The Scottish Medicines Consortium (SMC) has recommended the use of Novartis’ B cell lymphoma drug, Kymriah (tisagenlecleucel) in its latest round of advice.

The organisation decided on four new medicines to be licensed for use by NHSScotland, including MSD’s Keytruda (pembrolizumab), Pfizer’s Visimpro (dacomitinib), AstraZeneca’s Forxiga (dapagliflozin) and Shionogi’s Senshio (ospemifene).

Kymriah, leading the decisions, was accepted for the treatment of the blood cancer for patients who have relapsed or not responded after two previous lines of treatment. The CAR-T cell therapy offers a one-time treatment, using the patient’s own immune cells (T-cells) to destroy the cancer cells.

The medicine was considered through SMC’s Patient and Clinician Engagement (PACE) process, which is used for medicines to treat end of life and very rare conditions.

The decision is great news for eligible patients, as current treatment options are limited and the condition therefore has an emotional impact on both patients and their carers, in addition to a significant symptom burden for the patient.

Also accepted was Keytruda, MSD’ cancer blockbuster. The recommendation was for metastatic squamous non-small cell lung cancer (NSCLC), also through the PACE process.

The consortium said that participants participants emphasised the devastating nature of this incurable illness, which has a life expectancy of under a year for the majority of patients and that when added to current treatment with chemotherapy, the treatment may enable patients to remain healthier for longer, offering them and their families more valuable time together in the context of limited overall survival.

Another cancer drug was approved in the form of Vizimpro, for a different form of NSCLC. The treatment is used specifically for patients with advanced NSCLC whose cancer cells have a defect in the gene that makes a protein called epidermal-growth-factor receptor (EGFR).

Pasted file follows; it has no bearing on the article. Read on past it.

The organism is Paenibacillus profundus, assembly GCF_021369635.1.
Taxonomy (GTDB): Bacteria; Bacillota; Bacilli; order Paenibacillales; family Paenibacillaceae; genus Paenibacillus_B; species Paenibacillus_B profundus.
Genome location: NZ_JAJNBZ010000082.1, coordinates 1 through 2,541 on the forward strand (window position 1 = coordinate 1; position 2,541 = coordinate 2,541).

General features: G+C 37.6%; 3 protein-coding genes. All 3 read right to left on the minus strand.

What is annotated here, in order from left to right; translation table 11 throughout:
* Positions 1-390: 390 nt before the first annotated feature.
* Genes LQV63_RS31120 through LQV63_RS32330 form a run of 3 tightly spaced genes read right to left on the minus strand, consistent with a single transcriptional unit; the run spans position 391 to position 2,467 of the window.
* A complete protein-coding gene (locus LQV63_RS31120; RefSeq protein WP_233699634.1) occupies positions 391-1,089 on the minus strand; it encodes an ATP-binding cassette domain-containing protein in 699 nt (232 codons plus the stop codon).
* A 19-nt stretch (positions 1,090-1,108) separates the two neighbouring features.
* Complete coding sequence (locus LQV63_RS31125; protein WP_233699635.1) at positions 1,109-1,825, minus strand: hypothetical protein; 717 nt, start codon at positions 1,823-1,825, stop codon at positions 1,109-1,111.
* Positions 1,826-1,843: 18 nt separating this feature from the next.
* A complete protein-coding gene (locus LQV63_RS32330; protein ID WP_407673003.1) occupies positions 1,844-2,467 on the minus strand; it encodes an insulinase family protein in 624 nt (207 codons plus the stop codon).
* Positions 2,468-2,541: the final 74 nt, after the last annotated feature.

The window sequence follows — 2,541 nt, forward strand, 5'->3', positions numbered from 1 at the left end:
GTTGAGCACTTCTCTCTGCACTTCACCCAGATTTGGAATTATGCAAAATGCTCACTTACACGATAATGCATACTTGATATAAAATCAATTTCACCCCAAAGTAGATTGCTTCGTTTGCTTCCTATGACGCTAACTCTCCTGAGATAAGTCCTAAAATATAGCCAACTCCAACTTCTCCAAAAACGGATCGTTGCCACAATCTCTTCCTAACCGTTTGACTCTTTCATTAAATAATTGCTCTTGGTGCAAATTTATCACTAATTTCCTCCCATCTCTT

The committee announced that it was, however, unable to accept AZ’ Tagrisso (osimertinib) for the treatment of the same form of NSCLC, due to uncertainties in the company’s evidence about the benefits of the medicine in relation to its cost.

Forxiga bagged a recommendation, having also just been granted FDA Fast Track in the US. The type I diabetes drug was accepted in combination with insulin, which “may allow some patients to better control their diabetes” to “reduce the chance of long-term complications.”

Finally, Senshio was accepted by the organisation for the treatment of vulvovaginal atrophy (dryness, irritation and soreness around the genital area, and causing painful sexual intercourse) in post-menopausal women.

Despite the positive decisions, the SMC also made some rejections such as Slenyto (prolonged-release melatonin) for the treatment of insomnia in children with autism spectrum disorder and/or Smith-Magenis syndrome, which is a rare neurogenetic disorder. Again, the evidence of cost effectiveness compared to existing preparations was not strong enough.

SMC Chairman Dr Alan MacDonald said that the committee is “pleased” to accept the medicines, and that “from the testimonies given by patient groups and clinicians through our PACE process, we know that treatment for diffuse B cell lymphoma at this stage of the condition impacts heavily on both patients and their carers. We hope that our decision on tisagenlecleucel, as a potentially curative medicine, will be welcomed.”

He continued, “For those with metastatic NSCLC, pembrolizumab in combination with chemotherapy can give patients the chance of some valuable extra time with their families in the context of this incurable illness.”

“Dacomitinib for the treatment of NSCLC in those with a defect in the EGFR gene offers a valuable additional treatment option. Unfortunately we were unable to accept osimertinib for the same condition as the company’s evidence around the medicine’s cost effectiveness was not strong enough.”

Commenting on Forxiga, he said that "used in combination with insulin, it may allow better management of their condition.”

“Ospemifene provides a treatment option for those unable to use current therapies for vulvovaginal atrophy.”

In addition, following an abbreviated submission Dovato (dolutegravir/lamivudine) was also accepted for for the treatment of HIV-1 in certain adults and adolescents 12 or older.

The decisions were released on September 9th.